One last note on an American comparison. Inasmuch as Donald Trump represents anything in education, I would suggest that he has been the vehicle for a process of trying to extract symbolic value from elite higher education while also trying to crassly hijack higher education as a new source of potential profits (both symbolic and monetary). This at least is what I learned earlier this year about his own educational history and his ill-fated Trump University project. As the Trump administration’s educational policies have been devoted almost solely to critiquing public schools and offering renewed “choices” of for-profit or religious education, one can only wonder whether this policy direction will also come to affect U.S. higher education (which already has a large and complex private sector, to be sure).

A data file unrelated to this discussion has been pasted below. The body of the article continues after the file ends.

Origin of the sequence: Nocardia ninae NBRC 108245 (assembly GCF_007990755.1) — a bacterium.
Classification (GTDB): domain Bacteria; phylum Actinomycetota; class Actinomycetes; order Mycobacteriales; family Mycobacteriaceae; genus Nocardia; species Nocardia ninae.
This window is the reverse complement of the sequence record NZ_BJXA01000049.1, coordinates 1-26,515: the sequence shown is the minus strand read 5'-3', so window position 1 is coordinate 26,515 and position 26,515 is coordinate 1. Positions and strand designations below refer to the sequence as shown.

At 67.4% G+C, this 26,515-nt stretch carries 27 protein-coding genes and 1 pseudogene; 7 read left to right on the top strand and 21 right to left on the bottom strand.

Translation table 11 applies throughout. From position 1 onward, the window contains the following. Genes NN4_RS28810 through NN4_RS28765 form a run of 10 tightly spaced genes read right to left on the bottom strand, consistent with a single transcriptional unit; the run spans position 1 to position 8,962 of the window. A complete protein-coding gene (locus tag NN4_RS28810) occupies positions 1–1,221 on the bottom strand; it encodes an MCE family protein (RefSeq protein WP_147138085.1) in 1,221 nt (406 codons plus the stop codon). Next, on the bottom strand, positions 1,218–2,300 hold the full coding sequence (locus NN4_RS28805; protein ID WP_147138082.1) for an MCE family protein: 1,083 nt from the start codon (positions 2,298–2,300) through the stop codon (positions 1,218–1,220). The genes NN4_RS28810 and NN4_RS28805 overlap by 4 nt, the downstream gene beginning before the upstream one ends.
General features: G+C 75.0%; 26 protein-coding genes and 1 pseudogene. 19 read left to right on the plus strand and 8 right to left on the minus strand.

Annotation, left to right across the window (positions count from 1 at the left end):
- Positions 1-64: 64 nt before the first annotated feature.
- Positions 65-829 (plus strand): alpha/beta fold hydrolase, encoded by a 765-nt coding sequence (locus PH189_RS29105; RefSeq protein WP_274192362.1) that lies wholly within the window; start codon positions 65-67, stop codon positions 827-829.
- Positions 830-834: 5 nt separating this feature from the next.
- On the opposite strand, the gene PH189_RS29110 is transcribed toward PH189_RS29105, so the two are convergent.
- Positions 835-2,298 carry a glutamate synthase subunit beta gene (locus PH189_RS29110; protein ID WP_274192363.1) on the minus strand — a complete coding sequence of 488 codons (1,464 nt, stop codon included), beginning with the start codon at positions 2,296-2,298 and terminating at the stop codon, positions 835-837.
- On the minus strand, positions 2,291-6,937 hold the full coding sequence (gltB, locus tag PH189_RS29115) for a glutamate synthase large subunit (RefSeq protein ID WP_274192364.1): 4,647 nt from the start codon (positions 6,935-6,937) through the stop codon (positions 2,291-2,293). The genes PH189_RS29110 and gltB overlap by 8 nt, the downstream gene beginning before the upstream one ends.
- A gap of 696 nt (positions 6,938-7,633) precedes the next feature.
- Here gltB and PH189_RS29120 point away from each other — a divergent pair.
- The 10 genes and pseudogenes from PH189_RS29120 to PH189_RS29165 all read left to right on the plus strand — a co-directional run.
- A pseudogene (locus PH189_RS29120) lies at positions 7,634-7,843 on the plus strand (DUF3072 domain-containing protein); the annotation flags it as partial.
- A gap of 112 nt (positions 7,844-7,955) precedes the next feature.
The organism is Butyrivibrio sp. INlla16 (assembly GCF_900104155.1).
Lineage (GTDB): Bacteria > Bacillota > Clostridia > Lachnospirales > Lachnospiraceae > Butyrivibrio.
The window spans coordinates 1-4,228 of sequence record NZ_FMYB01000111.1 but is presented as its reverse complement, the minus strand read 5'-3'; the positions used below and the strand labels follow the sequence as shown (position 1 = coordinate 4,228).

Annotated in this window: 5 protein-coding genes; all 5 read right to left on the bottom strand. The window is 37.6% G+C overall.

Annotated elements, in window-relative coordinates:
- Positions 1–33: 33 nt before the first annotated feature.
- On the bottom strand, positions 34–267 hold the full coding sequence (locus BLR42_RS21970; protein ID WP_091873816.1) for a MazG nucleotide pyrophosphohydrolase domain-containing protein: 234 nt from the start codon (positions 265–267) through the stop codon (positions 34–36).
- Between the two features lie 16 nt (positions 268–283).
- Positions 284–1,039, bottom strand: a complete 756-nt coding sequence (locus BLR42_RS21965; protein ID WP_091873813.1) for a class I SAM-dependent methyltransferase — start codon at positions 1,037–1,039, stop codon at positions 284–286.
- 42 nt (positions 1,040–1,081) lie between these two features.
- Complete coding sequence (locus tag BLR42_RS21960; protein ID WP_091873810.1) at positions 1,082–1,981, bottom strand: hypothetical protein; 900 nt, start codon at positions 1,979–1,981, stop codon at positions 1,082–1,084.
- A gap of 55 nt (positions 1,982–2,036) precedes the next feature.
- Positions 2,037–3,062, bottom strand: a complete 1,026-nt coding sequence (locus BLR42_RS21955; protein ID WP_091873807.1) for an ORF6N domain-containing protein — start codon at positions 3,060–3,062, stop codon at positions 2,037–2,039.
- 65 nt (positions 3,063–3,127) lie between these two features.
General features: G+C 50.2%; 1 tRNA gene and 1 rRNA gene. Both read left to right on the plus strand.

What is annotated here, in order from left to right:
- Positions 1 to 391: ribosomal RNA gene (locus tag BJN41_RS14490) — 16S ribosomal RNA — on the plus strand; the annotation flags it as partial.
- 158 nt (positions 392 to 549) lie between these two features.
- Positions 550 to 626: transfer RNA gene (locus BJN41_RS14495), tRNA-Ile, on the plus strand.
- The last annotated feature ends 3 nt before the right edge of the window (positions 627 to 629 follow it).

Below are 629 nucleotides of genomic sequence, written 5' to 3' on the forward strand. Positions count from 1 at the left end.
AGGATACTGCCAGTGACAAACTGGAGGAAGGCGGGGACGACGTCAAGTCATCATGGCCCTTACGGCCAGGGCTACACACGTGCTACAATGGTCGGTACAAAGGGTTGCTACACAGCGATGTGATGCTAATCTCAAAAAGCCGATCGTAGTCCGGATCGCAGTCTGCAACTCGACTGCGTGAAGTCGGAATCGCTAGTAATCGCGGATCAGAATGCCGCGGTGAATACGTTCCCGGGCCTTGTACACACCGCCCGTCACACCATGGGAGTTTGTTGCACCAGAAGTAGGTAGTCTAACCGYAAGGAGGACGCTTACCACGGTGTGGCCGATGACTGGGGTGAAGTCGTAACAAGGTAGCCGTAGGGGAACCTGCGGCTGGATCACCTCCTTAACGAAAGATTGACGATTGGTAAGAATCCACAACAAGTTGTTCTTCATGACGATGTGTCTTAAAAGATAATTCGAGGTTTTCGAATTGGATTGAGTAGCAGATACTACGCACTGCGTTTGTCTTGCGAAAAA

If so, it will be interesting to revisit Vinokur’s general thesis that NPM’s quality assurance sets the stage for a full corporate takeover of higher education. The U.S. case could not be directly comparable to the European case, since New Public Management does not really exist in the United States. (As Bonnie Urciuoli points out, neoliberal ideologies that work through state policy in Europe often work in the U.S. through market and publicity mechanisms. Davydd Greenwood also has a useful comparative paper, “Bologna in America,” that is worth re-reading here.) But since the U.S. federal government controls massive revenue flows in higher education, by administering the student aid apparatus, one has to wonder whether Vinokur’s glum scenario could get realized in the U.S. by alternative institutional means.